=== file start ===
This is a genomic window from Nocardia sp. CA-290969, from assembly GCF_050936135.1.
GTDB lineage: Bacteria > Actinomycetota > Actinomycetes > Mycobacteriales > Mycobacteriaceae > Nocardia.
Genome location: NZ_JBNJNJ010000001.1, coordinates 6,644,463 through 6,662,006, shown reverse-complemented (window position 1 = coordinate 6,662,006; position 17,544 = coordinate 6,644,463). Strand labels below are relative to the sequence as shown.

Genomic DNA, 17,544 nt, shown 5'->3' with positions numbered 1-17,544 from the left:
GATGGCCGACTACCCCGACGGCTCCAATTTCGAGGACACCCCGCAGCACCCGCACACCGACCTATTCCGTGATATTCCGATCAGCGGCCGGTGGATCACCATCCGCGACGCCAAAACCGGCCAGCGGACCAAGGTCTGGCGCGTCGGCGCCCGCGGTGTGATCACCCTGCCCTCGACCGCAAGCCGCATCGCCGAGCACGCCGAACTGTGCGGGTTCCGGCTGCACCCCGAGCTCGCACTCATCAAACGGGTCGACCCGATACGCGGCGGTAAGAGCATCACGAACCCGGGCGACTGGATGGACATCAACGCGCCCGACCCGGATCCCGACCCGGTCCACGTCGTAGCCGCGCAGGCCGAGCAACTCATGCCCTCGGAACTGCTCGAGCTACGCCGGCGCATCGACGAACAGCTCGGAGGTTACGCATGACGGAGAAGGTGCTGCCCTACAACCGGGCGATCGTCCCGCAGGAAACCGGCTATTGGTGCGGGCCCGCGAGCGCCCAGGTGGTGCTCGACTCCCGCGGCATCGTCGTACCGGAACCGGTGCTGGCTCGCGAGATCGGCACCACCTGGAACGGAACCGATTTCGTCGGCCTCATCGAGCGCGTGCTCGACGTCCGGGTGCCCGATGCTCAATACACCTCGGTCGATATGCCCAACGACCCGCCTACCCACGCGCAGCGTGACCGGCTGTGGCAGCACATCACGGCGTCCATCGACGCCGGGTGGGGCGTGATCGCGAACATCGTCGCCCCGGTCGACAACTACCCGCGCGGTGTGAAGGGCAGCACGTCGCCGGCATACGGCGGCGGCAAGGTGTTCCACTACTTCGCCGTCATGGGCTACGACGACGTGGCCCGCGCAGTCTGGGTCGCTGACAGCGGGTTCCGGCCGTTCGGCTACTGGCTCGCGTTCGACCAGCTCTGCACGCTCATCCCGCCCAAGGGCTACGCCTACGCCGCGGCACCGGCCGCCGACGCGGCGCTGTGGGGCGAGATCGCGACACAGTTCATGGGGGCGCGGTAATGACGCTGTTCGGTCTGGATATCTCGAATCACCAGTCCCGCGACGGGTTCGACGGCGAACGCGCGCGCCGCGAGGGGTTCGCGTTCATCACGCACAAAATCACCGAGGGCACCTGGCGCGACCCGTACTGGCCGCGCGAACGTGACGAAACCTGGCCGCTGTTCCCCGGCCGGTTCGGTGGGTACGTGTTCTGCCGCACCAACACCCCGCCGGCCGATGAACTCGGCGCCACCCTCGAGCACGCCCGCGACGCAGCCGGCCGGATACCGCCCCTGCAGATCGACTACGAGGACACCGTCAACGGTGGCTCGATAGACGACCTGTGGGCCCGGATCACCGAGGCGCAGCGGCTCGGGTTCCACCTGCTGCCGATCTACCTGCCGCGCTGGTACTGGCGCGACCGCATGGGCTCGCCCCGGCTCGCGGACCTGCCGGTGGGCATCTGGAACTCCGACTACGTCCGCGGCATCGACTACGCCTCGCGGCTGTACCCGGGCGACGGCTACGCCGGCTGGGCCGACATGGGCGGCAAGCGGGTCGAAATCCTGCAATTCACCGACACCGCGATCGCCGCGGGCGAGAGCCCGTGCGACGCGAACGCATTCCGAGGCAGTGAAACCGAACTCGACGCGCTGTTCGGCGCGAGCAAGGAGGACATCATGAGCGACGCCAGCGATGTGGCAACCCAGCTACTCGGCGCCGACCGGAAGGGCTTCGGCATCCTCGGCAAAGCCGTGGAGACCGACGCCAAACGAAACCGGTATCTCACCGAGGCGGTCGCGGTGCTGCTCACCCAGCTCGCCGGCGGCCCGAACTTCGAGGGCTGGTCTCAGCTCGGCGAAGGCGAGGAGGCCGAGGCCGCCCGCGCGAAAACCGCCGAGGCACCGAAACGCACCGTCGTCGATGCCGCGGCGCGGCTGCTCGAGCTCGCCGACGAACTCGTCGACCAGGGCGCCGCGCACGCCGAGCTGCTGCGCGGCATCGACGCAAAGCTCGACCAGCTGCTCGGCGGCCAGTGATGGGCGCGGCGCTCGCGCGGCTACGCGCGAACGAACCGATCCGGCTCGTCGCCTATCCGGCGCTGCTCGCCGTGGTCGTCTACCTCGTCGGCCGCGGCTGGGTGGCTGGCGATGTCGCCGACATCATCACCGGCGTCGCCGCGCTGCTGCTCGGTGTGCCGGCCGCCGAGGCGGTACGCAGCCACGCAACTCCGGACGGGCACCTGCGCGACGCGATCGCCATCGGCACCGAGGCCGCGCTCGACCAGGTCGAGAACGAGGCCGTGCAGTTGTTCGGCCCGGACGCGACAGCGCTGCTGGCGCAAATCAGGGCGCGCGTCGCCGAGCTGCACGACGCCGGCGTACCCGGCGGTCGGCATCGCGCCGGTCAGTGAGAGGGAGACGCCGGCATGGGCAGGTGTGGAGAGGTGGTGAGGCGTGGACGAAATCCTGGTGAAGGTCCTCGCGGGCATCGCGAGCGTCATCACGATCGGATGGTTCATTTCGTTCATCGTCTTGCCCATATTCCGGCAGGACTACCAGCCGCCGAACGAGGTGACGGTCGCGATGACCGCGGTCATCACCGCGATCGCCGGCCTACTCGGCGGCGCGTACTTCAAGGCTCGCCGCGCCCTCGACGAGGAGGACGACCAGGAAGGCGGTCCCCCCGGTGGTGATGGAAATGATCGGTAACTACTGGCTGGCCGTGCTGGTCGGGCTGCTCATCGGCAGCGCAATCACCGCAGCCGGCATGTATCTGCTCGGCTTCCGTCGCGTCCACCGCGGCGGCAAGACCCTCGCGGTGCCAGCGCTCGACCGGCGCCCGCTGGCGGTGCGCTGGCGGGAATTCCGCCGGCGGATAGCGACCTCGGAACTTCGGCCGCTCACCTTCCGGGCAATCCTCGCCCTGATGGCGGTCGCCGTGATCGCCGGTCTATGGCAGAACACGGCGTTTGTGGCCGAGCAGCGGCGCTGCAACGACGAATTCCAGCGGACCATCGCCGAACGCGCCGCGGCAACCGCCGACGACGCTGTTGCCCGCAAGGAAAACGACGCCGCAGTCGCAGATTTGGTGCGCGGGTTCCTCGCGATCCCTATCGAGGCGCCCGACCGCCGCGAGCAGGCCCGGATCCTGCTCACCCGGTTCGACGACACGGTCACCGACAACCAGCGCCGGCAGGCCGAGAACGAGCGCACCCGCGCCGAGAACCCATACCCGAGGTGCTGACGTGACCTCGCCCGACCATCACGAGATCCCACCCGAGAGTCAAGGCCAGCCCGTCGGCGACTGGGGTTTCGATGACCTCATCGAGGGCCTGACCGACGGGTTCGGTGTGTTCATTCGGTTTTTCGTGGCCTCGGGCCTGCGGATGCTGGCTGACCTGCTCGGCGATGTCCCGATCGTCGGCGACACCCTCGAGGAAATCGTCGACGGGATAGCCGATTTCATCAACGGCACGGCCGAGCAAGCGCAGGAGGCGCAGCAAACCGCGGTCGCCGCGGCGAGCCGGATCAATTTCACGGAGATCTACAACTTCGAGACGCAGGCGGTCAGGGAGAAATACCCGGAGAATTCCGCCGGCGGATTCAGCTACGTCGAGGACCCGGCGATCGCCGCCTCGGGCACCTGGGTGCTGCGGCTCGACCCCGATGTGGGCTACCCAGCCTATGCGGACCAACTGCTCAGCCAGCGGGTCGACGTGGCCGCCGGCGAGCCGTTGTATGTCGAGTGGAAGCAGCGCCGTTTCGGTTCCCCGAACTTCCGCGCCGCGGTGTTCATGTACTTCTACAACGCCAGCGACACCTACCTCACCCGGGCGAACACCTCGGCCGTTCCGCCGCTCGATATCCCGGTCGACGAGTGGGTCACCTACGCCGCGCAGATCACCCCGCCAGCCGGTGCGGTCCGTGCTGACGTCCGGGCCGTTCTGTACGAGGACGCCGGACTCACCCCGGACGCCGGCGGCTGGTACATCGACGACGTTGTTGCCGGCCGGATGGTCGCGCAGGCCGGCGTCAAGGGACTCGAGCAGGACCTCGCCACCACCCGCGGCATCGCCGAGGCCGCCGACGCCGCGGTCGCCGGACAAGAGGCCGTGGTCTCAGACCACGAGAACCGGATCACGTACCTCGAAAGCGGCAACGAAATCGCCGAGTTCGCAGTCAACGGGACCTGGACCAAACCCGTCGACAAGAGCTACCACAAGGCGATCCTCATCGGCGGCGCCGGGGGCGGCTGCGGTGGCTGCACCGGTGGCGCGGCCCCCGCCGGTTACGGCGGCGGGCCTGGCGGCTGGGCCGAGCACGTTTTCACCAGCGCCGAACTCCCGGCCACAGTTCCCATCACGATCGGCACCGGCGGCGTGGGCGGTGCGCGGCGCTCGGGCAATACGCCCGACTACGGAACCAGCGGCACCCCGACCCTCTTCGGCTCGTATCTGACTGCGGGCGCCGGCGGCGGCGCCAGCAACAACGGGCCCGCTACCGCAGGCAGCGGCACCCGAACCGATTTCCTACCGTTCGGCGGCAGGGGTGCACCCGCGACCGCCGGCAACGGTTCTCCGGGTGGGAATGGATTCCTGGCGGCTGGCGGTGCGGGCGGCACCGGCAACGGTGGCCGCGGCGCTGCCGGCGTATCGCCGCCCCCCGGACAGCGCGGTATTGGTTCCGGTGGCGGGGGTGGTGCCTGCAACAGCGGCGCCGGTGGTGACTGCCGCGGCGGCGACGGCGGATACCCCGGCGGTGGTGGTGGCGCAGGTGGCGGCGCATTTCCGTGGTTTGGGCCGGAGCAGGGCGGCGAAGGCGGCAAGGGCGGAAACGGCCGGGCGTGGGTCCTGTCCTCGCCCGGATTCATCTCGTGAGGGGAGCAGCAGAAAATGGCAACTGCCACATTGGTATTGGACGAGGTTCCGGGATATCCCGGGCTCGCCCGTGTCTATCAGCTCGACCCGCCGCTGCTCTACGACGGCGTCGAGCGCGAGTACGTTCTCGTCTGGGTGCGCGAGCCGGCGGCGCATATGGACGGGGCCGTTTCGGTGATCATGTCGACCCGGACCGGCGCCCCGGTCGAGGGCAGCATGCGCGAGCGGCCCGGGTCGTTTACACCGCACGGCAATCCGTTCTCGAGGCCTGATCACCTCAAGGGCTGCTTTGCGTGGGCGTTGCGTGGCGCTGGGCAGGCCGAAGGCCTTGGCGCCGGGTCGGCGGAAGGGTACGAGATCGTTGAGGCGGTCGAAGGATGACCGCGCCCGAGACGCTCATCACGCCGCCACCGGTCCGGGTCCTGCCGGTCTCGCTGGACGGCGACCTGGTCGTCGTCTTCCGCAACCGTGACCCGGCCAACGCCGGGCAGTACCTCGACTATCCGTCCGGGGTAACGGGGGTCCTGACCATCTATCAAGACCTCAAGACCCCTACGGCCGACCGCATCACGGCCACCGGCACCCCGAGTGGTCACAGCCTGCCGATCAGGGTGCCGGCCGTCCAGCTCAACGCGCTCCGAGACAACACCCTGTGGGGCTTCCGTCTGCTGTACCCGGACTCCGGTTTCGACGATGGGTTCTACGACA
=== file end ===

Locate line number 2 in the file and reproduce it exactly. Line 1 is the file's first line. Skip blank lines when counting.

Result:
GTDB lineage: Bacteria > Actinomycetota > Actinomycetes > Mycobacteriales > Mycobacteriaceae > Nocardia.